Five threat modeling methodologies to consider
What are the typical digital threats your business faces, and what are its potential weaknesses? These are the questions you need to answer before choosing the appropriate threat modeling framework. If you are a growing firm with a handful of cloud services, simple trees can help describe your IT threats; however, a complex organization requires more detail. This is where methodologies like STRIDE and PASTA come in.
1. Use attack trees to understand threats
Attack trees create a representation of how attackers can break into your IT systems. These charts display attack goals as a root with possible paths as branches. When creating trees for threat modeling, multiple trees are created for a single system, each denoting an attacker’s likely goal and how they could achieve it.
Attack trees are a traditional method of looking at the problem and are ideal for highlighting issues to non-technical business leaders. They can, however, become highly complex in larger IT systems, so are often used in conjunction with other methods.
2. Use STRIDE threat modeling to explore threats
Invented by Microsoft, STRIDE acts as a guide to the various threats your business can face.
STRIDE is a mnemonic:
- Spoofing: Attackers pretend to be legitimate users or systems.
- Tampering: Attackers can modify or inject code to create exploits.
- Repudiation: Untraceable or unprovable attacks or events against a system.
- Information disclosure: Data is unintentionally or deliberately leaked or left accessible .
- Denial of service: Services, apps, or networks are hit with a high volume of traffic to damage a business.
- Escalation of privileges: Hackers gain administrator or user access to create their own accounts or perform actions.
By designing an IT system or security infrastructure to address all of these threats, most firms will be well prepared to handle them. Each STRIDE weakness has a solution, be it strong account management, automated updating, enforced security, or authentication to help repel or limit the damage of any attack.
3. Protect business objectives through PASTA
Process for Attack Simulation and Threat Analysis (PASTA) is helpful for companies that have a strong understanding of their business processes, but not their security implications. It helps businesses identify, list, and establish priorities for dealing with threats.
Using seven steps, the PASTA threat model allows a company to:
- Define business objectives (which it should already have to hand).
- Define the scope of each IT asset and components (networks, PCs, mobiles, applications, clouds).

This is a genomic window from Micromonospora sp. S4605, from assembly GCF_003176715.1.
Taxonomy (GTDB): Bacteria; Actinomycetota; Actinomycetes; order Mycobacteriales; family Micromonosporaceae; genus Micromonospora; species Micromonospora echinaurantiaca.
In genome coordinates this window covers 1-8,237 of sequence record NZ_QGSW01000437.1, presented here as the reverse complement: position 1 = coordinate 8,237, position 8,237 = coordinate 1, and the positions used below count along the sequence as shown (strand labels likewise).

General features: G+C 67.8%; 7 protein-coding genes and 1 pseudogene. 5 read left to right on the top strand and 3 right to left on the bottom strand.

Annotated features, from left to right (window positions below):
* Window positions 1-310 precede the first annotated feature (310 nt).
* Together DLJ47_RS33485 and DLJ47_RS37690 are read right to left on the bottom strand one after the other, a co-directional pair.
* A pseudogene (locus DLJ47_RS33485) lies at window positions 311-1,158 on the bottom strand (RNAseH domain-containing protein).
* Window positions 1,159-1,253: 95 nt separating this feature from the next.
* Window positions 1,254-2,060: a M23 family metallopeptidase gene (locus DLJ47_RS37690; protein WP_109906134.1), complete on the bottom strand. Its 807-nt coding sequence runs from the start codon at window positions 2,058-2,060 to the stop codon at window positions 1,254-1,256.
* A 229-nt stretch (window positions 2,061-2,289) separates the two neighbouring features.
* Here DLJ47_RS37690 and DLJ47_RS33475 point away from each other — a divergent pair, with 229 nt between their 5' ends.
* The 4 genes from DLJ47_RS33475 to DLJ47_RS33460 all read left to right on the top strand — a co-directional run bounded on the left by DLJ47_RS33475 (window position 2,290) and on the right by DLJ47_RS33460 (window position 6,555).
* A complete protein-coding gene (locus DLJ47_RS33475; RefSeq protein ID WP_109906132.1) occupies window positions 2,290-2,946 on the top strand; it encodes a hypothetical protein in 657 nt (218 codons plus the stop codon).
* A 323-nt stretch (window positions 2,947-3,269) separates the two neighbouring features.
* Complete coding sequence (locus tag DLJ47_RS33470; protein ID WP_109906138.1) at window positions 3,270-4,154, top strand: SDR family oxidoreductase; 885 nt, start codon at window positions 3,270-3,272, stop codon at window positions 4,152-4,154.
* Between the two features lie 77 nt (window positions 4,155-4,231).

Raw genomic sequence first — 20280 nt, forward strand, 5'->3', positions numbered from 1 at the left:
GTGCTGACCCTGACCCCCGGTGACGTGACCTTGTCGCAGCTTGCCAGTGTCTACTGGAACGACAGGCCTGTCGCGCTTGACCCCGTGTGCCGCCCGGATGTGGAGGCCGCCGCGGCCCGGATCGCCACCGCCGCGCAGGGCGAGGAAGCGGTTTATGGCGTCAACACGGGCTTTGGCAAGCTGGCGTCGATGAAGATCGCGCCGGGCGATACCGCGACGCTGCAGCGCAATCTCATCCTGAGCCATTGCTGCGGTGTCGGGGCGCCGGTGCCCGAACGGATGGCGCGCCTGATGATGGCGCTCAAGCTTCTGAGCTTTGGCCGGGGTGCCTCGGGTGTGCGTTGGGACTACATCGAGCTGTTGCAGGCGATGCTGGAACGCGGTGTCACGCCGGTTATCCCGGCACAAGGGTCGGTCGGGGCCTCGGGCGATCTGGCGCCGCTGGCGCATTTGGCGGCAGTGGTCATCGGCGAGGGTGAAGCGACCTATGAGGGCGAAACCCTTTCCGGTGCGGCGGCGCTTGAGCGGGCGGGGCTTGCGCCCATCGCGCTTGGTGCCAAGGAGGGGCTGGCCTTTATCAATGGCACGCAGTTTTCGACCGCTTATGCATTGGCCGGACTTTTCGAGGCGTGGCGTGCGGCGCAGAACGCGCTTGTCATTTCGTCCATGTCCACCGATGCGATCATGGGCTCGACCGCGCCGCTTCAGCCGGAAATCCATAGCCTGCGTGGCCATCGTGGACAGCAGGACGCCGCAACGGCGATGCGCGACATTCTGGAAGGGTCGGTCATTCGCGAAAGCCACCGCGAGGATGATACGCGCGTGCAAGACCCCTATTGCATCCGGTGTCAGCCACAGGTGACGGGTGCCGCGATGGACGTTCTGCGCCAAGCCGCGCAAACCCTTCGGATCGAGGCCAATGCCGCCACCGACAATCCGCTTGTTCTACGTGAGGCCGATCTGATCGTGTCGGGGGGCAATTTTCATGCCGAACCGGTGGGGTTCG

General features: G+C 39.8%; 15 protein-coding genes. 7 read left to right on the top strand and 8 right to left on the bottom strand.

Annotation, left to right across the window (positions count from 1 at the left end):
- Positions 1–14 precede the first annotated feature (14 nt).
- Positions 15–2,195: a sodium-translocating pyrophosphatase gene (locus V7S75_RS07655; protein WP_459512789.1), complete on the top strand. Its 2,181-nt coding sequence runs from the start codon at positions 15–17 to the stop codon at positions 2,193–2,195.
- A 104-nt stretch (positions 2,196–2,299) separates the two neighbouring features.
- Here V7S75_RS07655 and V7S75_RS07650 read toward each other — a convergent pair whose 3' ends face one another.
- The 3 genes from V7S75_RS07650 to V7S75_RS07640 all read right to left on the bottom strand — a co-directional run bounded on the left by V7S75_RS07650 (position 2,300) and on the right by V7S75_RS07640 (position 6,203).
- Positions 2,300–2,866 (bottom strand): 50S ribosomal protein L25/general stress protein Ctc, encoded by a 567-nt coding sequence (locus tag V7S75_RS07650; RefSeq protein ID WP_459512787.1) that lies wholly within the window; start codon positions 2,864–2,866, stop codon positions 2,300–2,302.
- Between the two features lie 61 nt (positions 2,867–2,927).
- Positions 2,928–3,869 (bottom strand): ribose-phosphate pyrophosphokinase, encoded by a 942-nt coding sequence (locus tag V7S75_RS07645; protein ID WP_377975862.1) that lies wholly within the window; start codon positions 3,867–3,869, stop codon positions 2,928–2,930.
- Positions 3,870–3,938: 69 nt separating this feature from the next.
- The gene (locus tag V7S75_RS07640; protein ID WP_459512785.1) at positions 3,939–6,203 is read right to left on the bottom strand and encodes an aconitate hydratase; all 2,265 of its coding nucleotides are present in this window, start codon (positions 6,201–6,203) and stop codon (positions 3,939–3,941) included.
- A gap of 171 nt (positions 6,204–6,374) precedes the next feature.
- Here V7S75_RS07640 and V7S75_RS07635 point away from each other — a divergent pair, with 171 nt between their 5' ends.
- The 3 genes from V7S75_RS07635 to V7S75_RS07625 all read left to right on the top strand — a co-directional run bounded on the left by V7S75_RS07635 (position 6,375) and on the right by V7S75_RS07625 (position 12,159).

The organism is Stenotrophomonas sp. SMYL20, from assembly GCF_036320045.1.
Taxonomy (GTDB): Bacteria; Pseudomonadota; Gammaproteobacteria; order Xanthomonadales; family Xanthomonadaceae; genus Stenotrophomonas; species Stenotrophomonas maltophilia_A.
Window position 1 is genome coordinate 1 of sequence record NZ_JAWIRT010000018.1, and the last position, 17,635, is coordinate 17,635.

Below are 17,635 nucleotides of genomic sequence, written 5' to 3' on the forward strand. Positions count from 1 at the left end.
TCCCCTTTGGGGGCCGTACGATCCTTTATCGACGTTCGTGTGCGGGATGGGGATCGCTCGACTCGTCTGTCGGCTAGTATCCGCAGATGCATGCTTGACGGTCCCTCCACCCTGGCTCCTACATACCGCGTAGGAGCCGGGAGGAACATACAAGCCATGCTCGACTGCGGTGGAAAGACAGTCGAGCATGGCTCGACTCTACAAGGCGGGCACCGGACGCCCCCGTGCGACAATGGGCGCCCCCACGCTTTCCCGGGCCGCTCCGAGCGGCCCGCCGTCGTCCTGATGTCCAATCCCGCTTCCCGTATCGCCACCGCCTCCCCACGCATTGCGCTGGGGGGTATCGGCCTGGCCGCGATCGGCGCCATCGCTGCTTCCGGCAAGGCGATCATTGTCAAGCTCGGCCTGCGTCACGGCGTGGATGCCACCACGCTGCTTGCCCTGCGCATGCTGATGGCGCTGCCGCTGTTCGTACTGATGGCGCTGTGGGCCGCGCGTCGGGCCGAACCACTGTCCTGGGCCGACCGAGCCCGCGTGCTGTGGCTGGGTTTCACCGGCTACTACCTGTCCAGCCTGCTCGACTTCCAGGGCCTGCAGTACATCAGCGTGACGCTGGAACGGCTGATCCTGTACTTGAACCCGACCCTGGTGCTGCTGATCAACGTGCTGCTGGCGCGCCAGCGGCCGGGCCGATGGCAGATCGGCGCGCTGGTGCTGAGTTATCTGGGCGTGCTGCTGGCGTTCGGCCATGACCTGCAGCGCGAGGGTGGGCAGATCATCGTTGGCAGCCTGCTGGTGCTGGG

- Identify the weakness and controls in each asset.
- Research the threats and create an analysis based on typical threats to your industry and products (an ongoing process that keeps the business aware of the latest threats).
- Detect vulnerabilities (finding what risks your systems have and need fixing).
- Conduct attack modeling and analysis (take the attacker’s viewpoint and understand how they would try to break into your systems) .
- Perform risk analysis to develop countermeasures (deploy the tools that would stop attackers).
The benefits of PASTA include:
- Aligning security with the business and its processes, rather than taking an arbitrary or vendor-led approach.
- Creating a broad picture of business threats that can be expanded as the company grows, and linking cybersecurity responsibilities to roles or teams.
- Fuelling an informed decision-making process for the adoption of security tools or solutions.
4. Score your vulnerabilities with CVSS
The Common Vulnerability Scoring System (CVSS) helps companies score their threats and known vulnerabilities. It creates a prioritized list of the greatest threats and the tools needed to address them.
The CVSS standard was developed as an open framework in the U.S. back in 2007 by the National Institute of Standards and Technology (NIST). It has been updated several times to track the latest trends and risks.
CVSS helps businesses understand threats, identify the impact an attack could have, and highlight the right countermeasures or solutions. As an open framework, it helps reliably assess threat intelligence developed by other companies and security professionals.
It works by allowing teams to apply values to each element of a threat, its impact, risk, and ease of attack, among other factors. These figures enable IT security experts to explain the risks to non-tech-focused leaders.
5. Security Cards help creative types understand IT risks
Security Cards are based on brainstorming and creative thinking rather than structured threat modeling approaches. Designed to help security teams account for less common or novel attacks, the methodology is also a good way for security teams to increase their knowledge of threats and threat modeling practices.
The cards explain the risks and answer questions about possible attacks, giving businesses an understanding of how they need to respond. It also helps companies model how a likely attack could play out.
There are a number of threat modeling techniques available beyond what is presented here. The methodologies explored are commonly used and well established, with STRIDE being the most mature (formally created in 1999). But it’s important to identify the right threat modeling framework for your specific requirements and use it to make your software security stronger, more resilient, and more flexible.
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